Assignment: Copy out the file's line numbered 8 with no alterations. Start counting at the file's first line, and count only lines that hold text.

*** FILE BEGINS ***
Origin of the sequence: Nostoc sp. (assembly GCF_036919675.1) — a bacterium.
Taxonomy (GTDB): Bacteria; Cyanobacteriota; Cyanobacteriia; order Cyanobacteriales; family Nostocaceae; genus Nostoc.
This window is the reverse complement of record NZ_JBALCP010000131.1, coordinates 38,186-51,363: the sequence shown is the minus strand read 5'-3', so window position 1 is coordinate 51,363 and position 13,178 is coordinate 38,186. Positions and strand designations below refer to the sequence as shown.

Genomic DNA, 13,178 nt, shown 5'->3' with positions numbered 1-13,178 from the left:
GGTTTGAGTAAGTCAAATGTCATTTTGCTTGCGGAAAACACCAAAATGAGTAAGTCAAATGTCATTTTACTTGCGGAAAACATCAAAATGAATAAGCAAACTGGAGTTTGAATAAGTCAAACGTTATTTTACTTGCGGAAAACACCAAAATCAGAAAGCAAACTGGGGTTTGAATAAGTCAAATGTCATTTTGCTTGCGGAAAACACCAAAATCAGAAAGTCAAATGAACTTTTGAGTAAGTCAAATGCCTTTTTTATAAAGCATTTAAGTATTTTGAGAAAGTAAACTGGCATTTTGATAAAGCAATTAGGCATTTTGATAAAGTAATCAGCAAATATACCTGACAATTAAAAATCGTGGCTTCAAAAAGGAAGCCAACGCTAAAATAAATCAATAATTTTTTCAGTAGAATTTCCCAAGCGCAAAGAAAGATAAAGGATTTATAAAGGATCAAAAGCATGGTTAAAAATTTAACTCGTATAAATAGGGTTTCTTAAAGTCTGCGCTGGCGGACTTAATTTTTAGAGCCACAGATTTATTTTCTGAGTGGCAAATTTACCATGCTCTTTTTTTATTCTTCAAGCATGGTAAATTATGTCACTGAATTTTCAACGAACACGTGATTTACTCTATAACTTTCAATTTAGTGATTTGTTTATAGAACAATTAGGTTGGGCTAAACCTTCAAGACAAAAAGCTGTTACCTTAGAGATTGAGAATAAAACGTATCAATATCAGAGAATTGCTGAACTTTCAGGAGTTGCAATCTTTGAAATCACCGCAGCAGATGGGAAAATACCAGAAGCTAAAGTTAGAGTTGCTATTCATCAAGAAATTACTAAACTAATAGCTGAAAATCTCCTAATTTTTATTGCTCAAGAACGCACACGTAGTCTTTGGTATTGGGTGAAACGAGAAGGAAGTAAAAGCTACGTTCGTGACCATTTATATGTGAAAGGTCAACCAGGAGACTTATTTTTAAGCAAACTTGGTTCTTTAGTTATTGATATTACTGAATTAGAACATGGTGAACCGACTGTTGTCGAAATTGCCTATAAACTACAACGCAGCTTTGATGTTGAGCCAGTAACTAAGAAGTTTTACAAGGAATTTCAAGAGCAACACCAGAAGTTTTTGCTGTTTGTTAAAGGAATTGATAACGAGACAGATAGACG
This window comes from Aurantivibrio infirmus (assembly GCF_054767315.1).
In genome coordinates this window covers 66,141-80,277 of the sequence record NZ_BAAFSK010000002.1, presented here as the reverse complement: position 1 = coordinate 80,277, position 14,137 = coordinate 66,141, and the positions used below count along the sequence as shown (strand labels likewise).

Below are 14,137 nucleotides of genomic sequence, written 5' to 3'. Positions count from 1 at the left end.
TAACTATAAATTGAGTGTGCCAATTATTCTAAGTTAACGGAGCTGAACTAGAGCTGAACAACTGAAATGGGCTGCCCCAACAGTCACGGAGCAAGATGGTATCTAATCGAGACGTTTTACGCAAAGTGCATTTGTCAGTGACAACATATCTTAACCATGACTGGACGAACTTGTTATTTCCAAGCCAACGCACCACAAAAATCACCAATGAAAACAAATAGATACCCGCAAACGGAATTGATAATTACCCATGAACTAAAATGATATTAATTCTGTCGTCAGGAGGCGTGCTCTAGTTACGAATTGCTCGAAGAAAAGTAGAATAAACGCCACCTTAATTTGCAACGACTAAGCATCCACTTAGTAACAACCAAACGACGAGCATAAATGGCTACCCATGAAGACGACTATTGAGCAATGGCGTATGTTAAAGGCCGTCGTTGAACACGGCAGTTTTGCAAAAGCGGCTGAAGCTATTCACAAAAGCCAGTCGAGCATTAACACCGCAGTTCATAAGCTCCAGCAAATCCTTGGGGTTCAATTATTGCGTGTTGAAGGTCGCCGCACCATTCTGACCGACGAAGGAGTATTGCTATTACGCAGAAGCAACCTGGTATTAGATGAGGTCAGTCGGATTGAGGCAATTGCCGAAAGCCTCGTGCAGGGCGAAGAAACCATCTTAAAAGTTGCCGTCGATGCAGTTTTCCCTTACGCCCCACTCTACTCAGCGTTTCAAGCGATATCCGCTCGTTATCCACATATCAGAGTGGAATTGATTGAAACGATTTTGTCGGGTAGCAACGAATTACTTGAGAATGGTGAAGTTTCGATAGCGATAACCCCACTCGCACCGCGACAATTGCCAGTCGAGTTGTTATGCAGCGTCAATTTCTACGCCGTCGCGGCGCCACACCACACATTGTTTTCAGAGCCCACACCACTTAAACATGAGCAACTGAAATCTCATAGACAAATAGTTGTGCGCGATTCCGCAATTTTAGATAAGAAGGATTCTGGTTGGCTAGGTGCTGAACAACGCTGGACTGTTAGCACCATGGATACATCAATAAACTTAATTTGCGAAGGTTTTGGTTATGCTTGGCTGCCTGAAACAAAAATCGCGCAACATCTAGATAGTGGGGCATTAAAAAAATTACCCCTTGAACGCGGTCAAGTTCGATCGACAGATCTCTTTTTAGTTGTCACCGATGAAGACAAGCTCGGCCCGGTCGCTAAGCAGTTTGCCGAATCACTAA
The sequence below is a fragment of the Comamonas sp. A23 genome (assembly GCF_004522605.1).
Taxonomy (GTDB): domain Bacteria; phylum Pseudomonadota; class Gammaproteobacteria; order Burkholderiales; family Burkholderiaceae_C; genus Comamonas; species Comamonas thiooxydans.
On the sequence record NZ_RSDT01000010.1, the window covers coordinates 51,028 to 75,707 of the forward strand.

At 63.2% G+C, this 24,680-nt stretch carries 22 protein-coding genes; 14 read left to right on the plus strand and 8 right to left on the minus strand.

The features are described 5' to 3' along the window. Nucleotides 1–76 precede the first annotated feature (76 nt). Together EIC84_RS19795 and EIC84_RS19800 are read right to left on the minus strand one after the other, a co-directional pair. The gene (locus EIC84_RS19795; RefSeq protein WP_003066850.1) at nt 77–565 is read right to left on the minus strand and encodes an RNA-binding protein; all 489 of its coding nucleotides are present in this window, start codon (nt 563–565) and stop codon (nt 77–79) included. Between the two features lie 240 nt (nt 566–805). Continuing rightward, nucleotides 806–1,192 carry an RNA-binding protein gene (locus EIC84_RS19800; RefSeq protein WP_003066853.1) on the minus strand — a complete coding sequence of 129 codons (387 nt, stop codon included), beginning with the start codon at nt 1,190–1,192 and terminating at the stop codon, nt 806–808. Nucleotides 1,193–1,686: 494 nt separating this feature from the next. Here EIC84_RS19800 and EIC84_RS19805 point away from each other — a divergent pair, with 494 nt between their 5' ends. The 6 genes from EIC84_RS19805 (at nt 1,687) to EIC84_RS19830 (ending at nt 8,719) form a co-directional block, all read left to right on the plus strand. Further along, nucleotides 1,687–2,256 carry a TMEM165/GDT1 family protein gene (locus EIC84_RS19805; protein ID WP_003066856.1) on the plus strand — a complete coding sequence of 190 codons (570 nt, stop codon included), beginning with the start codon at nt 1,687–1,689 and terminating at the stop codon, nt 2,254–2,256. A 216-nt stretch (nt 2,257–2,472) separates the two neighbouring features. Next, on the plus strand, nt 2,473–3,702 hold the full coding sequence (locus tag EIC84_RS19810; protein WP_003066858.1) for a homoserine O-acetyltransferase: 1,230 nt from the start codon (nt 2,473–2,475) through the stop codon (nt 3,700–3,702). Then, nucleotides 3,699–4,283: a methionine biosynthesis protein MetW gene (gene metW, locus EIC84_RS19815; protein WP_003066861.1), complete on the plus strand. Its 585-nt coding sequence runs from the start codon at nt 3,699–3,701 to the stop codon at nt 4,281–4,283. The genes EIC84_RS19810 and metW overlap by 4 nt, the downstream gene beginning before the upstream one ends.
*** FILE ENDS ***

Below are 14,137 nucleotides of genomic sequence, written 5' to 3'. Positions count from 1 at the left end.